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This topic came up today in Sunday School while we were studying Ezekiel. How has the development of Christians denominations hindered the spread of the Gospel? How has it helped spread the Gospel? Try to answer both questions.

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I know this doesn't answer both questions, but spearding the word can be done in many ways I think. As a practicing Roman Catholic I for one do not feel comfortable going door to door to spread the word. I choose to spread the word through my actions or stewardship.

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How has the development of Christians denominations hindered the spread of the Gospel? Denominations are based on disagreements over the interpretation of Scripture. An example would be the meaning and purpose of baptism. Is baptism a requirement for salvation or is it symbolic of the salvation process? There are denominations on both sides of this issue and have used the issue to separate and form denominations. Given the number of missionaries there are in the world spreading the gospel, and number of Bibles that have been translated into hundreds of languages, it would not seem that denominations have really been all that detrimental to spreading the gospel.

How has it helped spread the Gospel? When I look at the gospels of Matthew, Mark, Luke and John, each of the gospels were designed for a different audience. Each Gospel has a targeted audience that spreads the gospel message to people that may not have been reached otherwise. There are millions of people who do not interpret the bible the way I do just as the various denominations present the gospel differently. As believers, there are certain basic doctrines that we must believe, but beyond that there is latitude on how we can serve and worship; it is this latitude that is a good reason for denominations. This is diversity and not disunity. The first allows us to be individuals in Christ, the latter divides and destroys. We should be seeking a body of believers where the Gospel of Christ is preached, where you as an individual can have a personal relationship with the Lord, where you can join in Biblical ministries that are spreading the Gospel and glorifying God. Church is important and all believers need to belong to a body that fits the above criteria. We need relationships that can only be found in the body of believers, we need the support that only the church can offer, and we need to serve God in community as well as individually.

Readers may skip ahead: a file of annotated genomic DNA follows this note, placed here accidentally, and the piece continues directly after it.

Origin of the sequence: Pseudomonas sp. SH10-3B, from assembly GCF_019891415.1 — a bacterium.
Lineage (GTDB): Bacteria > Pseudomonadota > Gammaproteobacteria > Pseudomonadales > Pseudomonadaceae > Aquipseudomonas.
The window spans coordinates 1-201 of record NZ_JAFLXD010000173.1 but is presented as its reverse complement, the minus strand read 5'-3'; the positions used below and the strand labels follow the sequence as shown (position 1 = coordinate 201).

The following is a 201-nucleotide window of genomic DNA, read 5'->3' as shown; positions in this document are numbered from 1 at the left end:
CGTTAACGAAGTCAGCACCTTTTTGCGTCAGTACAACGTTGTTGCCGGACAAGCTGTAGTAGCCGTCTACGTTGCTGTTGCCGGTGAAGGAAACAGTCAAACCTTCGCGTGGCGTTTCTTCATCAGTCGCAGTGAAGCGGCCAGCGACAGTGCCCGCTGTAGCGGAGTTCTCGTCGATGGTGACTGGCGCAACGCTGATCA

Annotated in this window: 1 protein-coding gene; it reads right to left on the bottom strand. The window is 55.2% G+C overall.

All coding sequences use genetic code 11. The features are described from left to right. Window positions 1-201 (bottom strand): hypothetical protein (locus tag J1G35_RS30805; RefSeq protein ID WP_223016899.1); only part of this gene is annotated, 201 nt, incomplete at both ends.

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Harmed. The willingness to nit-pick over small stuff to the point where folks have done the youth baseball thing and said, "I don't like your rules. I'm starting my own league," has made it to where there are 15 dozen different stripes of Baptists, at least as many Church of God-types, and many branches of Methodism, Presbyterianism, Apostolicism, and a litany of non-denominationals, to the point where it seems just as mysterious as the many sects of Islam and Judaism. Catholics aren't exempt from this fractionalism either, as much as they'd like to think otherwise. You still have the many Eastern Orthodox sects, in addition to the fact that in many American towns, one parish was for Irish, one was for Germans, the other was for Italians. Now, many of those same begrudgingly accepted that they had to hold Spanish-language masses to survive. Oh, that doesn't even touch on the many hardcore righty churches that have broken off and pursued a pre-Vatican II philosophy, writing newer, more outlandish dogma in the process to cater to some whacked-out ideology.